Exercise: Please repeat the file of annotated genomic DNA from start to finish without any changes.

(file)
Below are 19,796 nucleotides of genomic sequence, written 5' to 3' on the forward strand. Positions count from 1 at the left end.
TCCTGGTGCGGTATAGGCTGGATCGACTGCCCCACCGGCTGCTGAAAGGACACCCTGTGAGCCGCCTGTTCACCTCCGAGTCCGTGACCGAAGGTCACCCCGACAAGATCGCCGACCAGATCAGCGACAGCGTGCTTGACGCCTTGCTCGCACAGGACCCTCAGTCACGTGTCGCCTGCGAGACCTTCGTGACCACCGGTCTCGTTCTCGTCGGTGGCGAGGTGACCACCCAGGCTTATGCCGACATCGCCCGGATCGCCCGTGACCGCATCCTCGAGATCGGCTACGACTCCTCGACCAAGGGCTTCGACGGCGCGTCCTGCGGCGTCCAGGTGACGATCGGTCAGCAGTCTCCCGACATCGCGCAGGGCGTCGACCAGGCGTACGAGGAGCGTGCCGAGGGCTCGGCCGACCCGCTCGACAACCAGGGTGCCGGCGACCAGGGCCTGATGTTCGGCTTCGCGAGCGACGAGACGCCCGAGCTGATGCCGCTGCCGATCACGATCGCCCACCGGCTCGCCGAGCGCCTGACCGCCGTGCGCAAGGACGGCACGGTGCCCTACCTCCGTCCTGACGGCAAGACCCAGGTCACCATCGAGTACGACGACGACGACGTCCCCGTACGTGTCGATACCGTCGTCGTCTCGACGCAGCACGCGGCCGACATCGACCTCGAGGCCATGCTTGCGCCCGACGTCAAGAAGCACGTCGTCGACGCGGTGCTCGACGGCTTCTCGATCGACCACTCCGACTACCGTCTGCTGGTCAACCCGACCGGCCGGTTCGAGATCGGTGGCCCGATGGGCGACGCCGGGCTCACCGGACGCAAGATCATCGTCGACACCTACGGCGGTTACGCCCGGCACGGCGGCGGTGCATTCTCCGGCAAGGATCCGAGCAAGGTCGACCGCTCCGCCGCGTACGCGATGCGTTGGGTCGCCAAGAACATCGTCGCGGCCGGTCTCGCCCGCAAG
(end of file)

Below are 19,796 nucleotides of genomic sequence, written 5' to 3' on the forward strand. Positions count from 1 at the left end.
TCCTGGTGCGGTATAGGCTGGATCGACTGCCCCACCGGCTGCTGAAAGGACACCCTGTGAGCCGCCTGTTCACCTCCGAGTCCGTGACCGAAGGTCACCCCGACAAGATCGCCGACCAGATCAGCGACAGCGTGCTTGACGCCTTGCTCGCACAGGACCCTCAGTCACGTGTCGCCTGCGAGACCTTCGTGACCACCGGTCTCGTTCTCGTCGGTGGCGAGGTGACCACCCAGGCTTATGCCGACATCGCCCGGATCGCCCGTGACCGCATCCTCGAGATCGGCTACGACTCCTCGACCAAGGGCTTCGACGGCGCGTCCTGCGGCGTCCAGGTGACGATCGGTCAGCAGTCTCCCGACATCGCGCAGGGCGTCGACCAGGCGTACGAGGAGCGTGCCGAGGGCTCGGCCGACCCGCTCGACAACCAGGGTGCCGGCGACCAGGGCCTGATGTTCGGCTTCGCGAGCGACGAGACGCCCGAGCTGATGCCGCTGCCGATCACGATCGCCCACCGGCTCGCCGAGCGCCTGACCGCCGTGCGCAAGGACGGCACGGTGCCCTACCTCCGTCCTGACGGCAAGACCCAGGTCACCATCGAGTACGACGACGACGACGTCCCCGTACGTGTCGATACCGTCGTCGTCTCGACGCAGCACGCGGCCGACATCGACCTCGAGGCCATGCTTGCGCCCGACGTCAAGAAGCACGTCGTCGACGCGGTGCTCGACGGCTTCTCGATCGACCACTCCGACTACCGTCTGCTGGTCAACCCGACCGGCCGGTTCGAGATCGGTGGCCCGATGGGCGACGCCGGGCTCACCGGACGCAAGATCATCGTCGACACCTACGGCGGTTACGCCCGGCACGGCGGCGGTGCATTCTCCGGCAAGGATCCGAGCAAGGTCGACCGCTCCGCCGCGTACGCGATGCGTTGGGTCGCCAAGAACATCGTCGCGGCCGGTCTCGCCCGCAAG